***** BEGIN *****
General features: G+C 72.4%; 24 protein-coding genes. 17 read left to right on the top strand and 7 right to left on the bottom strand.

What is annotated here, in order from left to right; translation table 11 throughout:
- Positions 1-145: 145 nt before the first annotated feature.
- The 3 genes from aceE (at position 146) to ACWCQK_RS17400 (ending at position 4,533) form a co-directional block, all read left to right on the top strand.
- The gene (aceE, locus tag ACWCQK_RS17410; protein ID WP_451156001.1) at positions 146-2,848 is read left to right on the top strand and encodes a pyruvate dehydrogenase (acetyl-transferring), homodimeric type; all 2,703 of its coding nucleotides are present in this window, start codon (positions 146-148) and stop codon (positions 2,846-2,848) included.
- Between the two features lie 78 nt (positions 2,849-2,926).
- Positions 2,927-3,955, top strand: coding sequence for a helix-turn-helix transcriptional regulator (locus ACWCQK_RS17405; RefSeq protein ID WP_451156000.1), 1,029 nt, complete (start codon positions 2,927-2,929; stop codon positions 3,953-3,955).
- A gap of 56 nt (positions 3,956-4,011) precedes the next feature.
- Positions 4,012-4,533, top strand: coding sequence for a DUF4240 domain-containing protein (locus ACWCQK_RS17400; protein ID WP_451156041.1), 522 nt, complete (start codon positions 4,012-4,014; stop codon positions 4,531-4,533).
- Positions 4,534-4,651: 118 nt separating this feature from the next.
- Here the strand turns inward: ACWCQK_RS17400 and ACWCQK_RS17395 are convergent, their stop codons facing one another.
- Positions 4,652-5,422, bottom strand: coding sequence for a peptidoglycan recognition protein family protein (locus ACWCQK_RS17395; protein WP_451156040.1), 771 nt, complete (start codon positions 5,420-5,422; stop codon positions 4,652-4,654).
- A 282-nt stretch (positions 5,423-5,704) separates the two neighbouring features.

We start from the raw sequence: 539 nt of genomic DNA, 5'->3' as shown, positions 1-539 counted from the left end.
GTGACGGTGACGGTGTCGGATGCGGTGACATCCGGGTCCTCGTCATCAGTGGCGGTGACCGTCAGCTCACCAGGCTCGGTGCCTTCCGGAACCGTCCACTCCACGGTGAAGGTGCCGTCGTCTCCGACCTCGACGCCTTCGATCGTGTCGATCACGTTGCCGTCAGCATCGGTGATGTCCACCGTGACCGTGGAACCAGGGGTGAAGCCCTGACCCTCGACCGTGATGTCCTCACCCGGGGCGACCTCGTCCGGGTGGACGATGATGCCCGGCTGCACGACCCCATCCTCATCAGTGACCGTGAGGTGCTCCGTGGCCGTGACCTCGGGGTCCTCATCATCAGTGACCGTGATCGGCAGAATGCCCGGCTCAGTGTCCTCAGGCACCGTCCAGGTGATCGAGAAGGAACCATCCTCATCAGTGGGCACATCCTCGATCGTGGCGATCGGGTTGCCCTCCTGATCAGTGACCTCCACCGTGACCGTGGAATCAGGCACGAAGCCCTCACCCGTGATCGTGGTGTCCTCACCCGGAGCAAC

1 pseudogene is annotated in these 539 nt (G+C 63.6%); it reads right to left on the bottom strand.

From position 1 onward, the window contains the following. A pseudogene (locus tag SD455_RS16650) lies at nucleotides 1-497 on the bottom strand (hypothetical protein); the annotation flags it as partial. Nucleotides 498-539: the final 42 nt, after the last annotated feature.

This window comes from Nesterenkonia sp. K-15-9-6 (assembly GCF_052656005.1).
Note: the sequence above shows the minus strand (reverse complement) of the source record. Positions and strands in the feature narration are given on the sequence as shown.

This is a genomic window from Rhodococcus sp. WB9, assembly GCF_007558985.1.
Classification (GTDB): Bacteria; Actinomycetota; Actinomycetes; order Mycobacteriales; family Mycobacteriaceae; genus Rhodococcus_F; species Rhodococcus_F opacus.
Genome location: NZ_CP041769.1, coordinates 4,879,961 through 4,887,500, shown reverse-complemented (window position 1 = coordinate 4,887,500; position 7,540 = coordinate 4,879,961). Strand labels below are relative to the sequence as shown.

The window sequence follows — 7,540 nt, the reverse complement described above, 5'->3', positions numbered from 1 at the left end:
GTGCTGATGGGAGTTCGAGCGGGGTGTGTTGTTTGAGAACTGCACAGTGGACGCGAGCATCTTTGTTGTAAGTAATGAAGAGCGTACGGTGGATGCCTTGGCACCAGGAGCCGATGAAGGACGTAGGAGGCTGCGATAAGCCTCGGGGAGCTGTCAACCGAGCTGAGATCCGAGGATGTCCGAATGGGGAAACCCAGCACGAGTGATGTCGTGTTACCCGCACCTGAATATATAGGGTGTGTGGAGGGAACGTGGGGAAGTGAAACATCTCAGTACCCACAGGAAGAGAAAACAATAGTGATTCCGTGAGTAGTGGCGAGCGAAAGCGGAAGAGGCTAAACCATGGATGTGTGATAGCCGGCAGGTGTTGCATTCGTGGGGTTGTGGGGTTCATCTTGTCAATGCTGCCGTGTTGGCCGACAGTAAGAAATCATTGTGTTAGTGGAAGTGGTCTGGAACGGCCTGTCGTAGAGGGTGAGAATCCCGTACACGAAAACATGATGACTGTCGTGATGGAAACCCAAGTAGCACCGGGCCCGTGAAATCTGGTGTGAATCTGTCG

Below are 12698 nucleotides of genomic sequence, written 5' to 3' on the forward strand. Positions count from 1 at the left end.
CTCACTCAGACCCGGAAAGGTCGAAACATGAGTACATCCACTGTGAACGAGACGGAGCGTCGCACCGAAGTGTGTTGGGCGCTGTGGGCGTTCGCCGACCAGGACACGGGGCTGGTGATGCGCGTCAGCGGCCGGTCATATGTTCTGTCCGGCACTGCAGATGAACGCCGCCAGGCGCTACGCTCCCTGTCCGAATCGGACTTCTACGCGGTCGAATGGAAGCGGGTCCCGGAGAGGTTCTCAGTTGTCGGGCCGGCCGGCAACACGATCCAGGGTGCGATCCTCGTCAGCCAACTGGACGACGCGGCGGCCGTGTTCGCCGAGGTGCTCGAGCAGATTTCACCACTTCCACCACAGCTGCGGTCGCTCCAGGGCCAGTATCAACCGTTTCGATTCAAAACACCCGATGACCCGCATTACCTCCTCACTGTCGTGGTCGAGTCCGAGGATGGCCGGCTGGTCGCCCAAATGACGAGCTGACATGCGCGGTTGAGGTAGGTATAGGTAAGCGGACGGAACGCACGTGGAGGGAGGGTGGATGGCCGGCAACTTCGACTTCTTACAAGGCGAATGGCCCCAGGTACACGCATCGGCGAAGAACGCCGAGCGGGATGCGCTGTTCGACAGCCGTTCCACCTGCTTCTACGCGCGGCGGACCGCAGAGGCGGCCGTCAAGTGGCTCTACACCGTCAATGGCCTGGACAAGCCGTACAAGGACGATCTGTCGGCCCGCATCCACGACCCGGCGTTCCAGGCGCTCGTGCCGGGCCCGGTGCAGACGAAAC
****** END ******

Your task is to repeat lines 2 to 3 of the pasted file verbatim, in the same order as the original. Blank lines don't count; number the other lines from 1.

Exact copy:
What is annotated here, in order from left to right; translation table 11 throughout:
- Positions 1-145: 145 nt before the first annotated feature.